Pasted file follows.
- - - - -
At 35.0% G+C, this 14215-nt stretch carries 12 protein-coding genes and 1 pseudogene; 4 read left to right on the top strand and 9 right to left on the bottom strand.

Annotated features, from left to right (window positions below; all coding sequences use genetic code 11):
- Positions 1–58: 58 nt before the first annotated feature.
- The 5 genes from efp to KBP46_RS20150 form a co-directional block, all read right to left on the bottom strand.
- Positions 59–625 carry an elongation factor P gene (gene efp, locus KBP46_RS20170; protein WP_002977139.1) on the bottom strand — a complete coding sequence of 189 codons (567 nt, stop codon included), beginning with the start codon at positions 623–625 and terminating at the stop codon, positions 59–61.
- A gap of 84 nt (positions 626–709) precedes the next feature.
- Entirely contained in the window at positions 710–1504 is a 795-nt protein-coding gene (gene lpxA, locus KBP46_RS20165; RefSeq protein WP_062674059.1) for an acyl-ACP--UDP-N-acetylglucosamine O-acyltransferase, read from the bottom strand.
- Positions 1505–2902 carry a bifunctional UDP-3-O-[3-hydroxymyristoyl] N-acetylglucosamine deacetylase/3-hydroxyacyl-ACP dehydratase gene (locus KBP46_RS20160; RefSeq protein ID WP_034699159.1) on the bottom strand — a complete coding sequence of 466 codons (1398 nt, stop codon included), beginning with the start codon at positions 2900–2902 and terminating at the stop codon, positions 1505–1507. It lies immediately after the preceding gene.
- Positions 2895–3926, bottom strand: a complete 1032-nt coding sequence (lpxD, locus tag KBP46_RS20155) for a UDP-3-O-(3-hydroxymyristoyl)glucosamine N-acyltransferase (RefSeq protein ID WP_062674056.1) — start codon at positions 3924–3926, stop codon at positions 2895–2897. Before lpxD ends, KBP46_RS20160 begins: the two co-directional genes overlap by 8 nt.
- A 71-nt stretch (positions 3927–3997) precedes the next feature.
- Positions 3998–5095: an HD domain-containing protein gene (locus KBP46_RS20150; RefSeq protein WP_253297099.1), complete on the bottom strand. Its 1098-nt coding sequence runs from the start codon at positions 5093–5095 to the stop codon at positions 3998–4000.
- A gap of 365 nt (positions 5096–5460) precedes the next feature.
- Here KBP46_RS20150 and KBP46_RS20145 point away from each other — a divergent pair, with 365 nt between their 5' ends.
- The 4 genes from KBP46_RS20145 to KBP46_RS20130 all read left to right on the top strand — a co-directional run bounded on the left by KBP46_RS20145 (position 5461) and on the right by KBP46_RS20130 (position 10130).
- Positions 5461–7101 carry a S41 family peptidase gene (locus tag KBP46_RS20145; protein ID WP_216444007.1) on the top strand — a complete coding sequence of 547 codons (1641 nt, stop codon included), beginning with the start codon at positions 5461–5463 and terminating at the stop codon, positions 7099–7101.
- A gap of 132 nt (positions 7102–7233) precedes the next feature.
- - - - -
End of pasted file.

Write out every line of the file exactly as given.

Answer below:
At 35.0% G+C, this 14215-nt stretch carries 12 protein-coding genes and 1 pseudogene; 4 read left to right on the top strand and 9 right to left on the bottom strand.

Annotated features, from left to right (window positions below; all coding sequences use genetic code 11):
- Positions 1–58: 58 nt before the first annotated feature.
- The 5 genes from efp to KBP46_RS20150 form a co-directional block, all read right to left on the bottom strand.
- Positions 59–625 carry an elongation factor P gene (gene efp, locus KBP46_RS20170; protein WP_002977139.1) on the bottom strand — a complete coding sequence of 189 codons (567 nt, stop codon included), beginning with the start codon at positions 623–625 and terminating at the stop codon, positions 59–61.
- A gap of 84 nt (positions 626–709) precedes the next feature.
- Entirely contained in the window at positions 710–1504 is a 795-nt protein-coding gene (gene lpxA, locus KBP46_RS20165; RefSeq protein WP_062674059.1) for an acyl-ACP--UDP-N-acetylglucosamine O-acyltransferase, read from the bottom strand.
- Positions 1505–2902 carry a bifunctional UDP-3-O-[3-hydroxymyristoyl] N-acetylglucosamine deacetylase/3-hydroxyacyl-ACP dehydratase gene (locus KBP46_RS20160; RefSeq protein ID WP_034699159.1) on the bottom strand — a complete coding sequence of 466 codons (1398 nt, stop codon included), beginning with the start codon at positions 2900–2902 and terminating at the stop codon, positions 1505–1507. It lies immediately after the preceding gene.
- Positions 2895–3926, bottom strand: a complete 1032-nt coding sequence (lpxD, locus tag KBP46_RS20155) for a UDP-3-O-(3-hydroxymyristoyl)glucosamine N-acyltransferase (RefSeq protein ID WP_062674056.1) — start codon at positions 3924–3926, stop codon at positions 2895–2897. Before lpxD ends, KBP46_RS20160 begins: the two co-directional genes overlap by 8 nt.
- A 71-nt stretch (positions 3927–3997) precedes the next feature.
- Positions 3998–5095: an HD domain-containing protein gene (locus KBP46_RS20150; RefSeq protein WP_253297099.1), complete on the bottom strand. Its 1098-nt coding sequence runs from the start codon at positions 5093–5095 to the stop codon at positions 3998–4000.
- A gap of 365 nt (positions 5096–5460) precedes the next feature.
- Here KBP46_RS20150 and KBP46_RS20145 point away from each other — a divergent pair, with 365 nt between their 5' ends.
- The 4 genes from KBP46_RS20145 to KBP46_RS20130 all read left to right on the top strand — a co-directional run bounded on the left by KBP46_RS20145 (position 5461) and on the right by KBP46_RS20130 (position 10130).
- Positions 5461–7101 carry a S41 family peptidase gene (locus tag KBP46_RS20145; protein ID WP_216444007.1) on the top strand — a complete coding sequence of 547 codons (1641 nt, stop codon included), beginning with the start codon at positions 5461–5463 and terminating at the stop codon, positions 7099–7101.
- A gap of 132 nt (positions 7102–7233) precedes the next feature.